What We’ve Got and What We’ve NotJanuary 2008
By Nancy Rauch Douzinas
The turn of the new year is a time for taking stock: for counting our blessings, and addressing our need for improvement. Here, based on data from the Long Island Index, is a partial inventory of our regional strengths and weaknesses.
What we have that’s working for us.
- Location, location, location. Twenty-five percent of the public says that the best thing about living on Long Island is access to beaches. Access to New York City comes in second.
- People. Long Islanders’ education and resourcefulness power our economy and enrich our culture.
- Outstanding schools, colleges, hospitals, parks, libraries, and police and firefighting services.
- Beautiful, safe neighborhoods with lovely houses. (But see below!)
What we have too much of.
- One: taxes. Two: traffic. These also according to our poll.
- Segregation. By race, class, and age. And inequality in meeting such basic needs as healthcare and education.
- Environmental degradation. We use too much energy, and pollute our air and water too much.
- Lovely houses. Yes, they’re beautiful, but they’re crowding out other needs.
- Government. Our hundreds of separate entities add layers of bureaucracy and impair our ability to achieve regional goals.
What we have in short supply.
- Land. Sprawl has reached the end of our island. We need a new way to grow.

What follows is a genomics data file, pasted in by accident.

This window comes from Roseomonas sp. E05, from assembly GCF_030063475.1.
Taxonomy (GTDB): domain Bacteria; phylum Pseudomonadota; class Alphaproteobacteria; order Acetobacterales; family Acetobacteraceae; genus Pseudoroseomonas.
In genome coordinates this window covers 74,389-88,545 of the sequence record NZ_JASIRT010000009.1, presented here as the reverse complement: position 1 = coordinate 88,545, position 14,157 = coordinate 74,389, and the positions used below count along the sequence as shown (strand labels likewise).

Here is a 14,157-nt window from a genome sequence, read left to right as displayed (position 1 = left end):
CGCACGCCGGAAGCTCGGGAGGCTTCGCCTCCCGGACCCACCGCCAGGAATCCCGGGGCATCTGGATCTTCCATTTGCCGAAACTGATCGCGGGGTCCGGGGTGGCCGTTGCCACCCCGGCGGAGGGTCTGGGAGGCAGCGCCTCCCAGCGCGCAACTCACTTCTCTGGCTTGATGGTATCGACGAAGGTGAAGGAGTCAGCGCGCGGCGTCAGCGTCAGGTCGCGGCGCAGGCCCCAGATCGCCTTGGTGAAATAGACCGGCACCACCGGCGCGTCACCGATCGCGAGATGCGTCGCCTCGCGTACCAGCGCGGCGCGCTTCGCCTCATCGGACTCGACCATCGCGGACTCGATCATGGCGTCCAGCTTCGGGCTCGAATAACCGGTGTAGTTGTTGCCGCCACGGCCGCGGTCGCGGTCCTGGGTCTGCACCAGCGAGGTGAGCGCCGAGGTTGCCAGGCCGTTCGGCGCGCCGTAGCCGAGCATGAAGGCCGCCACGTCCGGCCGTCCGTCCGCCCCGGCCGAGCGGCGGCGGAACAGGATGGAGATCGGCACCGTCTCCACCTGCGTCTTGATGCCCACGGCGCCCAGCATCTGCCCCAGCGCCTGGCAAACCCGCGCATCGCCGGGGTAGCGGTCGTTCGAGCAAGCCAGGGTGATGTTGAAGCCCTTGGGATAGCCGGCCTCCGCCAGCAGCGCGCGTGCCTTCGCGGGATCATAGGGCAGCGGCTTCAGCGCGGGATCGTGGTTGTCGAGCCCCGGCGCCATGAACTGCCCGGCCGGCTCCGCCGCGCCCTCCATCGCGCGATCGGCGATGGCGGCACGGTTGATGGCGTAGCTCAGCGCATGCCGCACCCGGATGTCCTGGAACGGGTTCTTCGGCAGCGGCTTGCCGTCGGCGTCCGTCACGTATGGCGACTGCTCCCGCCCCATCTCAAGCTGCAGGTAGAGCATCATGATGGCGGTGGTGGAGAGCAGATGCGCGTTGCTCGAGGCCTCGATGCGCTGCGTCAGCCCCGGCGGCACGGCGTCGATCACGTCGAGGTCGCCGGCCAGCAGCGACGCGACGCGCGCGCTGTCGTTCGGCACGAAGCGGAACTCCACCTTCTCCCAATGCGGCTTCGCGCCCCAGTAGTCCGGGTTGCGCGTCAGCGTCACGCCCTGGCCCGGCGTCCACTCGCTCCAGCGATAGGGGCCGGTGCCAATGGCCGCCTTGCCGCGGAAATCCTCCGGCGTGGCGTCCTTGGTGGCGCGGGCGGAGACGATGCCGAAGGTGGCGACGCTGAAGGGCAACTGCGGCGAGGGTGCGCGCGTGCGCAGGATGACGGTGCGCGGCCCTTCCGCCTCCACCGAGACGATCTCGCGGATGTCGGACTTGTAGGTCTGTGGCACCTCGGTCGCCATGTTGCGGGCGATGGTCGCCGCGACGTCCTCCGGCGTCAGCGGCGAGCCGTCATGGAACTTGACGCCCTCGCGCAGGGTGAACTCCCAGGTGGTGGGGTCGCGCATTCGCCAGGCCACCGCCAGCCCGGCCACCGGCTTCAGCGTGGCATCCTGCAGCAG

- Economic growth. Our economy has grown slowly. Long Islanders’ incomes are now barely higher than the average American’s, while our costs are higher.
- Young people. They’re leaving in staggering numbers, largely because of another lack: affordable housing.
Looking over this list, what stands out for me is the way these items interrelate. Lack of affordable housing drives young people away, which strangles economic growth. Big-lot housing eats up the last of our land, sending prices soaring. Sprawling homes also add to taxes and traffic.
At the center is sprawl. Which leads me to an additional lack: Long Island’s dearth of high-density town centers.
Elsewhere in the tri-state area, leafy suburbs mingle with town centers that offer a variety of housing options. Today blossoming mixed-use downtowns are revitalizing regions all across America.
Long Island has downtowns, too: over 100 of them. Some of these are flourishing as more and more people discover their advantages. Young people often choose townhouses, condominiums, and apartments out of necessity, until they can afford their dream houses. Large numbers of seniors and empty-nesters are looking to move the opposite way, downsizing from single-family homes for the sake of economy and easy maintenance. They also prefer the convenience of town life, where shopping, recreation, and companionship are all in easy reach.
Wider housing options benefit the entire region, stanching the loss of our people. Downtown development can also reduce highway congestion, ease pressure on open space, and lower the cost of government services. Importantly, vibrant downtowns work to enhance, not diminish, their surrounding communities.
Yet many Long Island downtowns are languishing. What a waste! Think of what they could be. Then add a new category to our Long Island inventory: What we have that we are not taking advantage of.